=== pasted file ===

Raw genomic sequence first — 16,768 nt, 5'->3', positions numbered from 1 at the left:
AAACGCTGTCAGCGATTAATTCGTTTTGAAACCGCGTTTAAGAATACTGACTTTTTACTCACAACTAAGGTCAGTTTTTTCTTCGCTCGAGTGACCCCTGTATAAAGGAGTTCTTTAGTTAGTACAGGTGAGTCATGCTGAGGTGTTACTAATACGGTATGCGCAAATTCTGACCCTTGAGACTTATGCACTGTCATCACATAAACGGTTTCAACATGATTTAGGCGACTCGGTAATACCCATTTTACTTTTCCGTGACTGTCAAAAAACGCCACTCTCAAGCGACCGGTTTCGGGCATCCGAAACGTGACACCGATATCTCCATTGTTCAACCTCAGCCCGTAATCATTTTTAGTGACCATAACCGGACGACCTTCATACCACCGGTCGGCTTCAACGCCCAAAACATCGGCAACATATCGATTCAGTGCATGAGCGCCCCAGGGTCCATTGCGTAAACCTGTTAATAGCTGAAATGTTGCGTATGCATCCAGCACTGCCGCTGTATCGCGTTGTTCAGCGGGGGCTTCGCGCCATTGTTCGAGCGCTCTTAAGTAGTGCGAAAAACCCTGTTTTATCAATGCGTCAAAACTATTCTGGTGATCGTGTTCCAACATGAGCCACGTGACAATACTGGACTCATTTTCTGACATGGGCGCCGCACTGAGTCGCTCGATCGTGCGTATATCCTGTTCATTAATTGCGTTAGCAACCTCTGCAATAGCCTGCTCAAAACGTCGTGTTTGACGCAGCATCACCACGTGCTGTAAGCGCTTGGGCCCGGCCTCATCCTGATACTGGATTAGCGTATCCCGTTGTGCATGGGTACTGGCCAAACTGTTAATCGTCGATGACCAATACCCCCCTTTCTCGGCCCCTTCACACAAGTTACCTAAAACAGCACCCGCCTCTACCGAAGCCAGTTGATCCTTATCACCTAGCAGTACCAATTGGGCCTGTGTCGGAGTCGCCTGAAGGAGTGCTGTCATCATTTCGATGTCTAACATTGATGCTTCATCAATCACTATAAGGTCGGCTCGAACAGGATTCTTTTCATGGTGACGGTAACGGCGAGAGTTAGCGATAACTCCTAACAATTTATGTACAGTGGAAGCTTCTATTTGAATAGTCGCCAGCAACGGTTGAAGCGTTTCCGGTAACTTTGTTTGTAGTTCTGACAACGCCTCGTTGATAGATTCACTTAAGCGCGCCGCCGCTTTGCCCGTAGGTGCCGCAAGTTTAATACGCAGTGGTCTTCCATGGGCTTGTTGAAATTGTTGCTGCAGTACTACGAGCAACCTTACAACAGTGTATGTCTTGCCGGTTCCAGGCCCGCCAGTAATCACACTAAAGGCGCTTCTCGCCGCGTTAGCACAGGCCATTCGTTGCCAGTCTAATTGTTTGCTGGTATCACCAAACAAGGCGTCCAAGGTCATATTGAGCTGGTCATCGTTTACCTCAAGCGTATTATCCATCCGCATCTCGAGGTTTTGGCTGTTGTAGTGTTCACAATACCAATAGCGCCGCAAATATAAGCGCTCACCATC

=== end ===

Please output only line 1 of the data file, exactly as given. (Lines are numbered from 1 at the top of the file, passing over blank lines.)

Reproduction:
Raw genomic sequence first — 16,768 nt, 5'->3', positions numbered from 1 at the left: